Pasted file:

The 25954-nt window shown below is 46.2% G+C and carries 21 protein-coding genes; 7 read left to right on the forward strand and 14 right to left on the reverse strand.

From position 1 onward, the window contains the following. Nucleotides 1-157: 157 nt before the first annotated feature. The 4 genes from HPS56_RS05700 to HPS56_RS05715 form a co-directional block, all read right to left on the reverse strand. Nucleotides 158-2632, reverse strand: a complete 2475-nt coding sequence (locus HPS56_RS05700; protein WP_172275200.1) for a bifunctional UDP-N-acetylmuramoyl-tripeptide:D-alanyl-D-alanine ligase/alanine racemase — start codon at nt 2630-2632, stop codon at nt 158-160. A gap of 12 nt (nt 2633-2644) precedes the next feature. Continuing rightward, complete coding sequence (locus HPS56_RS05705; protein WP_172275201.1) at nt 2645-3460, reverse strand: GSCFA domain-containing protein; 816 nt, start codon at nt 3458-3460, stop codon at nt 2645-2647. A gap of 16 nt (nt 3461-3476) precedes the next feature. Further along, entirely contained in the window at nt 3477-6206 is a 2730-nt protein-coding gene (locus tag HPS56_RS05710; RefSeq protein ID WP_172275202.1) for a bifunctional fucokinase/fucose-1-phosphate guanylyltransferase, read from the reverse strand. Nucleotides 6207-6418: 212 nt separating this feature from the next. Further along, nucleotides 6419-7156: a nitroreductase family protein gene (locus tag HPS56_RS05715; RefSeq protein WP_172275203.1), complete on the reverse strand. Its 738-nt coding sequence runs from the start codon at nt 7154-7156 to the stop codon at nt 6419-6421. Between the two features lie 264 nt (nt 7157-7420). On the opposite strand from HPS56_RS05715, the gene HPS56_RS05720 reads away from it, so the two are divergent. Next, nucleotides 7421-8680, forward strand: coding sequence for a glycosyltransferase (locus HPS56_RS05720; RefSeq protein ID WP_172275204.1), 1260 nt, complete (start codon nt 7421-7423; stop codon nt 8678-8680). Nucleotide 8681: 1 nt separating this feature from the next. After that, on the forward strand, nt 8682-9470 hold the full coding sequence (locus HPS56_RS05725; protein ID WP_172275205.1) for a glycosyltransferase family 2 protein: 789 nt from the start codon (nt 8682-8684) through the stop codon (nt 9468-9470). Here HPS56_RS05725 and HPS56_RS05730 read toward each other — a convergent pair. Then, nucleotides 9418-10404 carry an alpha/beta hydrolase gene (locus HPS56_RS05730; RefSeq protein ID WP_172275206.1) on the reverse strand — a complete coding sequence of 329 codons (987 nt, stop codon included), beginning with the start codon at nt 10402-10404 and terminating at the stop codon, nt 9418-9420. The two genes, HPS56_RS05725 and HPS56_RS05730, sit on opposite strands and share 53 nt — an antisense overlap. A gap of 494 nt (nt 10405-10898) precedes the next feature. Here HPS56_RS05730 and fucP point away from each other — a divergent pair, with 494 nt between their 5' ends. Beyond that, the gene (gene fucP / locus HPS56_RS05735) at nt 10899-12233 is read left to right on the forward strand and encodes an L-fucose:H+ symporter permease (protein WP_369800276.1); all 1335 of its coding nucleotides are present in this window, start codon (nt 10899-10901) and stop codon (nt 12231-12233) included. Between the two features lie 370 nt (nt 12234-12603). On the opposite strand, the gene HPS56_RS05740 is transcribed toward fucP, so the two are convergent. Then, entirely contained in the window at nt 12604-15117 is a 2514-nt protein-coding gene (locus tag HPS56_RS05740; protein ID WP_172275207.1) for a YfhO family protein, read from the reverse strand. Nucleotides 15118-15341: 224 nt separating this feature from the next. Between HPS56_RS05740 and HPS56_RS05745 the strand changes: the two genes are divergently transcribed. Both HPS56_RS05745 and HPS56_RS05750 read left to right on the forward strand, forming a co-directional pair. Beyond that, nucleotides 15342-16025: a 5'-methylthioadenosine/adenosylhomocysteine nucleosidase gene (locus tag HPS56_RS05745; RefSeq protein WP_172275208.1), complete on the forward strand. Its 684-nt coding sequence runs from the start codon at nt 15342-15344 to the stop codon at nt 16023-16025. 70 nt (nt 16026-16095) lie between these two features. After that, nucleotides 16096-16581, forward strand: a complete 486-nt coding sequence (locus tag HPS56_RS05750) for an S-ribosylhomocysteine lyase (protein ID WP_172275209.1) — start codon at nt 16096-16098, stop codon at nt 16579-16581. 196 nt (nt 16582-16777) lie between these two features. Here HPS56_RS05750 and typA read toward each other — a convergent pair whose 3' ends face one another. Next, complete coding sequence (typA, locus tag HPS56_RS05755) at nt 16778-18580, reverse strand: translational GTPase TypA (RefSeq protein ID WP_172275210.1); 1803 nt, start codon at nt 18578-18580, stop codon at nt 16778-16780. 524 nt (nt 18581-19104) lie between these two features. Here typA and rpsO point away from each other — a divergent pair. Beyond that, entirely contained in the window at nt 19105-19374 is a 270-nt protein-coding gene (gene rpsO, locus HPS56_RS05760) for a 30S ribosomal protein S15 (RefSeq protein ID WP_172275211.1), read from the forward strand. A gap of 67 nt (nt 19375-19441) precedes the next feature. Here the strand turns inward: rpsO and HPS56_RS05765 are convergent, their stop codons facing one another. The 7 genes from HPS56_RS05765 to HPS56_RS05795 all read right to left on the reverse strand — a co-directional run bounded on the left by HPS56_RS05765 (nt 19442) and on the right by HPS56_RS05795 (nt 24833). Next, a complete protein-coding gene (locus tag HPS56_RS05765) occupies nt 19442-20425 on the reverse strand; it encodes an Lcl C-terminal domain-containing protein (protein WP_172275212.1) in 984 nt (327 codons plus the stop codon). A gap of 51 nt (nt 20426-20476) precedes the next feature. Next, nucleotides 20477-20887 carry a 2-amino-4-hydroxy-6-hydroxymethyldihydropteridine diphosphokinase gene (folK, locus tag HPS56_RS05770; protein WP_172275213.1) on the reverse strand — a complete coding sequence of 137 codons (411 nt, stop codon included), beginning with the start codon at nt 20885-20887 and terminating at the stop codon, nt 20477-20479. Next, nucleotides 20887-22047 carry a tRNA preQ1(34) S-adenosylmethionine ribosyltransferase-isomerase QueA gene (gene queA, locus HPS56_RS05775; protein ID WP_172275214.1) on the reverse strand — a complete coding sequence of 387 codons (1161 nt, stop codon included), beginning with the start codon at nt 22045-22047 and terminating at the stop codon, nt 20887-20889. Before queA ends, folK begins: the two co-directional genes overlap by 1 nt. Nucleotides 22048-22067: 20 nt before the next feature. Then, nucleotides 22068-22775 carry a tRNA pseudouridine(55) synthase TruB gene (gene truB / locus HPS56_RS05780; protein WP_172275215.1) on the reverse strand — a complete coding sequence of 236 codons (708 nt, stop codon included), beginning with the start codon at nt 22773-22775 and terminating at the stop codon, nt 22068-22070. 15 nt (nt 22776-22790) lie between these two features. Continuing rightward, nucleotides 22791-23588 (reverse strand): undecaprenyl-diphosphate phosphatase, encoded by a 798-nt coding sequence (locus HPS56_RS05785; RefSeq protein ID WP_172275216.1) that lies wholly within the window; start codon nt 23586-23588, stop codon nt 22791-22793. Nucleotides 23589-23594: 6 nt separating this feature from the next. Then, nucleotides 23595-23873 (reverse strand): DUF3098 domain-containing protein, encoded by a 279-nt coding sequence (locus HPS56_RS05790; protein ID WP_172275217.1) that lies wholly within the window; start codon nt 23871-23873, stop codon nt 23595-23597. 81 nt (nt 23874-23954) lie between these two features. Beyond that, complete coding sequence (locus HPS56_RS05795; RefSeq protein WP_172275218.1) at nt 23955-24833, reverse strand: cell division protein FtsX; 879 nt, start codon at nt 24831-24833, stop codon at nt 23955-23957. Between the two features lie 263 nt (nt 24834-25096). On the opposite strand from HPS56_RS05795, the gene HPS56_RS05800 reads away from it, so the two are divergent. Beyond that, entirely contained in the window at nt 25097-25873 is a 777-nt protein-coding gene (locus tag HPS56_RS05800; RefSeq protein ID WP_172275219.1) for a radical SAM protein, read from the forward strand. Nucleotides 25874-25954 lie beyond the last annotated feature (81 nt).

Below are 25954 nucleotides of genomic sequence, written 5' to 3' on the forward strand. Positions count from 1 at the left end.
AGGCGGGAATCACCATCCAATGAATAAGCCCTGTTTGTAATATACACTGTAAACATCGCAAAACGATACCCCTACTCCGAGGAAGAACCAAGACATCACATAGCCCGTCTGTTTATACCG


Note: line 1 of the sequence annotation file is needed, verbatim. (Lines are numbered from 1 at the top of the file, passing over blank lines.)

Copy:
The 25954-nt window shown below is 46.2% G+C and carries 21 protein-coding genes; 7 read left to right on the forward strand and 14 right to left on the reverse strand.